The web retailer Zappos gives you 365 days to return or exchange any item it sells, and applies no additional shipping or restocking fees when you do so. LL Bean allows you to return or exchange any item “at any time” if you are no longer 100 per cent satisfied with it, and it applies only a $6.50 shipping fee for this privilege. Under such generous, flexible, friction-fee terms, when shipping and restocking fees are eliminated, when return labels are provided beforehand, when receipts aren’t necessarily required for verification, every product a retailer offers essentially becomes a gift card that can be used to purchase any other product in its line.
In theory, of course, a gift card says, “I understand your virtues are so rich and complex, your tastes so refined, that only you yourself can be entrusted to choose a gift that adequately embodies your splendor.”
But actual gift cards aren’t particularly festive. Under the cozy splendor of a picture-perfect Fraser fir, who wants to amass a pile of tiny plastic rectangles? Today’s extremely liberal return policies solve this problem. At Zappos you can get a gift card with 4 ½ heels, crystal accents, and a designer pedigree. At LL Bean, you can get a closely fitted gift card in a rugged wool blend that will offer its recipient years of warmth and comfort as he ponders how to ultimately redeem it.
Just as the Internet didn’t invent music piracy, kitten porn, and populist rage, it didn’t invent full refunds on suspiciously rumpled dresses either. “A liberal customer return policy has been the backbone of the department store business,” declared retailing pioneer B. Earl Puckett in a 1931 issue of the New York Times.
But if we can’t fully credit the Internet for the creation of extremely liberal policies, we can at least credit it for making them ubiquitous. In the days when even major centers of commerce like Chicago or Los Angeles had only the meager investigative powers of two or three daily papers to shed light on the nuts and bolts of democracy, like shopping, retailers could operate with a fair degree of opaqueness. You might be familiar with the return policies of one or two places you shopped, but in general they were discreet, underpublicized phenomenons. Now, they’re like contestants in a TV dance contest – exposed to millions, scrutinized and assessed, pitted against each other. The most lenient, flexible, and forgiving becomes the standard against which all others must compete.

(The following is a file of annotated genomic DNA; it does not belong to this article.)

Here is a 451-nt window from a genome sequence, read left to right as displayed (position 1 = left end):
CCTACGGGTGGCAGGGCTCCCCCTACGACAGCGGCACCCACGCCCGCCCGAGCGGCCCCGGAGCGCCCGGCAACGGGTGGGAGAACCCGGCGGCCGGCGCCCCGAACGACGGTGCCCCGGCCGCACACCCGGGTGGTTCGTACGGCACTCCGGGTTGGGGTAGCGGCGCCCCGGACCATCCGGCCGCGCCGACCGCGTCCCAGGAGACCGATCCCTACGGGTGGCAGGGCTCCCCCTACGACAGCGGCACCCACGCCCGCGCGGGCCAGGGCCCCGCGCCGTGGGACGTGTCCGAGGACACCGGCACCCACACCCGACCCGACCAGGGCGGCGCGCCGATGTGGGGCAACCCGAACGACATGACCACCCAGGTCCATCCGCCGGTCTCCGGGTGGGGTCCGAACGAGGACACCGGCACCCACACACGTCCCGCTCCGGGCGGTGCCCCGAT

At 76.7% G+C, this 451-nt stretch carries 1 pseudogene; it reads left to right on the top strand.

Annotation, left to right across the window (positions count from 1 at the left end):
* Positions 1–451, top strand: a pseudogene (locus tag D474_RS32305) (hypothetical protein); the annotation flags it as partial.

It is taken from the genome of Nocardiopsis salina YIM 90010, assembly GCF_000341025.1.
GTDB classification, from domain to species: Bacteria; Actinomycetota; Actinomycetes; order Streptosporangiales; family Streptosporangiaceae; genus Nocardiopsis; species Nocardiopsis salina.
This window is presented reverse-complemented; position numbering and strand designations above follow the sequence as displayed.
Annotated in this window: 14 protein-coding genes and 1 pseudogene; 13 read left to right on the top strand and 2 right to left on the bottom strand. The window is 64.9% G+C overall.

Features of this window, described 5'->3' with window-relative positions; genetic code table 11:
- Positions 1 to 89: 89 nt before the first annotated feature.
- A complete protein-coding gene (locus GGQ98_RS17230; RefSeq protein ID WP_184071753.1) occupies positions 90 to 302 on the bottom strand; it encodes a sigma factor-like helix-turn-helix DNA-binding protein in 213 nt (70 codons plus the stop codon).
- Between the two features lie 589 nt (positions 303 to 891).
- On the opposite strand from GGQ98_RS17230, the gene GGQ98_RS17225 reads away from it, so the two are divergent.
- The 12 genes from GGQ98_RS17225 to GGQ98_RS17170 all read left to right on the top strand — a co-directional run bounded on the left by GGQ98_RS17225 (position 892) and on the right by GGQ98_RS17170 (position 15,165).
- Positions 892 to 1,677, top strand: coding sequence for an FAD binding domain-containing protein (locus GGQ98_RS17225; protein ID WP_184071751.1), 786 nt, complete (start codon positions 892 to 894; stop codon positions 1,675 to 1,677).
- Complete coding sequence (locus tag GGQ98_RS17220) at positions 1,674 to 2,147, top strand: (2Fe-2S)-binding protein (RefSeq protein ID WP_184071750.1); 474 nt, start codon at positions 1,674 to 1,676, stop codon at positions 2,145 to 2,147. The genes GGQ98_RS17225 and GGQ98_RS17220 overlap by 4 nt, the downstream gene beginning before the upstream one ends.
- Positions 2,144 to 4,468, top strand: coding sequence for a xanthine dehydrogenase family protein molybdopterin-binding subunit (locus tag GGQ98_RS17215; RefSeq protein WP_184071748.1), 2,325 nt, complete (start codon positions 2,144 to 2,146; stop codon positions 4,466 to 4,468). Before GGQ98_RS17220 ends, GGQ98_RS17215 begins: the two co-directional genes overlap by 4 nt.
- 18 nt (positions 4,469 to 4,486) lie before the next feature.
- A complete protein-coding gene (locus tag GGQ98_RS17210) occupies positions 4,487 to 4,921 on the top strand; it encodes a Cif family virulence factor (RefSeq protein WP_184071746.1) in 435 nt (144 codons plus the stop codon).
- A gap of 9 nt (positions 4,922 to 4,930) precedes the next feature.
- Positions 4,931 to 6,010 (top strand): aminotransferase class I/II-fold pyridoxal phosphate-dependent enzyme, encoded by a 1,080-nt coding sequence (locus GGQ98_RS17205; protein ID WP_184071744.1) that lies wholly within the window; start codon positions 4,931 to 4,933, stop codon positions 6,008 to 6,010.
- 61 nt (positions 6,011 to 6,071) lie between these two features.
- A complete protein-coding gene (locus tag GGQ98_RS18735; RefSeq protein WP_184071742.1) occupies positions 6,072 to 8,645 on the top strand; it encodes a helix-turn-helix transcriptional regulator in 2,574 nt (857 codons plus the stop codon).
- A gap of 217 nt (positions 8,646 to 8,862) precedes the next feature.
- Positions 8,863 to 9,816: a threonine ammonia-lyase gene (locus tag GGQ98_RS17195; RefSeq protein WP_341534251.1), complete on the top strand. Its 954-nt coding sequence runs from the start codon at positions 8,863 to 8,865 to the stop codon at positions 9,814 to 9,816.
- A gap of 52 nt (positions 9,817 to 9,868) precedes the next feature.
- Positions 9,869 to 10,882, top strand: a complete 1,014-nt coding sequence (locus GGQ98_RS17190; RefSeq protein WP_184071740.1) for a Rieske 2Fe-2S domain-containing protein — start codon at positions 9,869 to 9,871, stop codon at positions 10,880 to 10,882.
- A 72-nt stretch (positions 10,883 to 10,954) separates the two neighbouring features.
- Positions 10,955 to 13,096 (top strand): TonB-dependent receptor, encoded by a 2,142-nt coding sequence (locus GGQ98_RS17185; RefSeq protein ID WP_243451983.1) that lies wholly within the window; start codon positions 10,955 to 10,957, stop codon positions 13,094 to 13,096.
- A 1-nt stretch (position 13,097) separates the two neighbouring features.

Lands End offers a similar deal as LL Bean: “If you’re not satisfied with any item, simply return it to us at any time for an exchange or refund of its purchase price.” Macy’s gives you up to 180 days to return some items. At Wal-mart, you don’t even need a receipt to get a cash refund in some instances. With Kohl’s, it’s the same — unless it’s a gift card you’ve purchased. They don’t offer returns on those.
All in all, it has never been a better time to be a retail grifter. According to the National Retail Federation, shoplifted items returned for full refunds, price-tag switching, and other varieties of return fraud may cost the nation’s retailers as much as $3.7 billion dollars this year, up from $2.74 billion in 2009. With return policies so lax, it’s hard not to succumb to temptation on occasion. If you’re the timid, conscientious, relatively law-abiding kind of thief, maybe you “borrow” some new shoes for your kids to wear to your sister’s wedding (always taking care, of course, to cover their soles with masking tape to ensure the smoothest possible return process). If you’re a little less honest, maybe you buy a new-with-tags sweater on Ebay for $5, then return it to its store of origin for full credit. Or obtain a pricey big-screen TV from Costco, lease it to a customer of your home electronics rental business for 24 months, then return it to Costco for a full refund when the customer’s lease expires.
Thanks to such tactics, Costco and many other retailers have tightened their return policies in recent years. Even so, what’s more surprising than how many people see liberal return policies as a chance to obtain zero-cost electronics upgrades is how many people don’t. According to National Retail Federation estimates, just 7 % of all 2010 returns are fraudulent. And in general, we don’t return items – legitimately or otherwise – all that often. According to Business Week, “shoppers, on average, return about 6 % of everything they buy.”